How to protect yourself
Post-COVID syndrome is challenging, says Dr Vanichkachorn, because most patients have multiple symptoms. Dozens of studies of long-haulers, which will one day provide answers, are underway worldwide. “We’re essentially building the plane while we’re flying it,” says Dr Vanichkachorn.
In the absence of clear scientific answers, doctors who treat PCS sufferers say the best way to protect yourself from post-COVID syndrome is to not get infected with the virus in the first place. “This isn’t the ‘just the flu’,” says Dr Bosco. “People need to understand there can be long-term consequences from a COVID-19 infection and take all the precautions necessary, including wearing masks, washing their hands, and social distancing to prevent infection.”
If you do get COVID-19, make sure you take plenty of time to recover before jumping back into regular activities. “We know from both SARS and chronic fatigue syndrome patients that if you push too hard you experience a setback,” Dr Vanichkachorn says. “We have post-COVID-19 patients who were marathon runners. Now they count it as a victory to walk across the bedroom without feeling breathless. Recovery is slower than most people would like. But we’re seeing gradual improvement in most of our patients.”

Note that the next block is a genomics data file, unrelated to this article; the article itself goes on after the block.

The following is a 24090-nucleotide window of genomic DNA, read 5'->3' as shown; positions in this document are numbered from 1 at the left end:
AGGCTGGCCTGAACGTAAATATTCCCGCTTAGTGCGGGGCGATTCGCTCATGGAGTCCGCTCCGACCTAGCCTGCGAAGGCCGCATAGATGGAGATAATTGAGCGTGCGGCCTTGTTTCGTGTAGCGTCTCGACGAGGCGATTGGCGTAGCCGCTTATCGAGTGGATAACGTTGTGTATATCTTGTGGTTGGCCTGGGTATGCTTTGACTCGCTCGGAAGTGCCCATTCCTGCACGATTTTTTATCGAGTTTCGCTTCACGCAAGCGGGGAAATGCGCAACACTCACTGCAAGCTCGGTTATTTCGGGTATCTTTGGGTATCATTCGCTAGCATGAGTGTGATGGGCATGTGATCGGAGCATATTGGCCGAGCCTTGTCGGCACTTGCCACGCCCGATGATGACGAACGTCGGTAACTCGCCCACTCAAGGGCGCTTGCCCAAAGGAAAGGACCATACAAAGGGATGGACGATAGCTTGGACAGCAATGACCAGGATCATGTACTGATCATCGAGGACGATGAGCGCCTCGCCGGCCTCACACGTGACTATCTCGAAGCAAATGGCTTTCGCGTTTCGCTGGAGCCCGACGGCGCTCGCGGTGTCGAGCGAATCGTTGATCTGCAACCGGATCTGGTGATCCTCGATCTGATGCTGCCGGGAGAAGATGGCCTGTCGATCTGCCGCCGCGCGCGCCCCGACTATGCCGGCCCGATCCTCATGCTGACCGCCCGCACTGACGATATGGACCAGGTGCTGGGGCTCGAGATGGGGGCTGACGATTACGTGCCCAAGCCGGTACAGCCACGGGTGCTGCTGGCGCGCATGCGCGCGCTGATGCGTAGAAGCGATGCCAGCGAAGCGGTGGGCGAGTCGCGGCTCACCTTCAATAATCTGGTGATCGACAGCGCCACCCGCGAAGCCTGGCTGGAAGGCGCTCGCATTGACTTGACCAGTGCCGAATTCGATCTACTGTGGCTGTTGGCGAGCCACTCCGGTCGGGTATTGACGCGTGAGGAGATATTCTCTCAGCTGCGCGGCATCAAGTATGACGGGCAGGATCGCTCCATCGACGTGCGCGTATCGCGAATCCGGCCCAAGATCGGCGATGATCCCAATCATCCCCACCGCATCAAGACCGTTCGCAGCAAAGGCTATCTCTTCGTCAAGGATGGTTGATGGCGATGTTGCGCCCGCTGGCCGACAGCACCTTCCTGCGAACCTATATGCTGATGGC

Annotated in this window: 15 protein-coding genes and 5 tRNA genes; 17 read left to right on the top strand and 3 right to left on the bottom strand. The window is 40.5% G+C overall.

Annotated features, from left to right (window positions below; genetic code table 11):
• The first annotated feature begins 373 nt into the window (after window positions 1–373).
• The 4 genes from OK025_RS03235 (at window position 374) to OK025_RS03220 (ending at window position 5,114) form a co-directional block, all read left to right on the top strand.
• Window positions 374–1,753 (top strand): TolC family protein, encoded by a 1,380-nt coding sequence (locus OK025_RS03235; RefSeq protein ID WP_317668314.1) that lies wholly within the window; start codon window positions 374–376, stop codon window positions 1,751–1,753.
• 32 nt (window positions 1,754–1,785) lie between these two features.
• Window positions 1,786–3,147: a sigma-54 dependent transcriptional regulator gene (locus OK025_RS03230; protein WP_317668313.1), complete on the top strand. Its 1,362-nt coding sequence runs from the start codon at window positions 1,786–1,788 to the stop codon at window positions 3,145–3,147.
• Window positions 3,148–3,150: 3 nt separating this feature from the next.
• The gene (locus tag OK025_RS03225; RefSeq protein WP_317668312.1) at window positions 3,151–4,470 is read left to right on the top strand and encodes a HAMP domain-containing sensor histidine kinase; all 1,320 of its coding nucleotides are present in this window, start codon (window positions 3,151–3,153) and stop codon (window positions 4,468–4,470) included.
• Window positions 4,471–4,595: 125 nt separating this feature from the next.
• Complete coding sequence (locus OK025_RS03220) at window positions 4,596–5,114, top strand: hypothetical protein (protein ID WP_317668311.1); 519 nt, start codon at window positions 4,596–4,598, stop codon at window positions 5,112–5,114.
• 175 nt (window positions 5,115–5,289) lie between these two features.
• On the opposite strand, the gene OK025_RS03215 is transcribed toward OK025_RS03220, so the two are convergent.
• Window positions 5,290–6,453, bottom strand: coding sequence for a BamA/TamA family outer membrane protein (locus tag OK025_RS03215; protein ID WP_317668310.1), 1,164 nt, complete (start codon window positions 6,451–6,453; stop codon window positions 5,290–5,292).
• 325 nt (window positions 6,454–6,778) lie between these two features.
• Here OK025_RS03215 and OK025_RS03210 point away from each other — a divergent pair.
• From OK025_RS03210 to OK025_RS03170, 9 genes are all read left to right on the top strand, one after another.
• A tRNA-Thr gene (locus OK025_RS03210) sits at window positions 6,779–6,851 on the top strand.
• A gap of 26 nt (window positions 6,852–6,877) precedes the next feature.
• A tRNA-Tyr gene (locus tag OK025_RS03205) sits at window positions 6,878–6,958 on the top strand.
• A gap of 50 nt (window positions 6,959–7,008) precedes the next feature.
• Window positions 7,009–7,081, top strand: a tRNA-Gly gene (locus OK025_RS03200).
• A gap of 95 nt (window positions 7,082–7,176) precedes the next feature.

Zweiback acknowledges the slow progress can be incredibly frustrating. She makes time to rest, tries to avoid stress, eat regular healthy meals, and stays hydrated. “I’ve been sick for 13 months, and I’m probably 65% recovered. If I’ve learned one thing, it’s that I have to pay attention to my body, rest when I start feeling tired, and be patient.”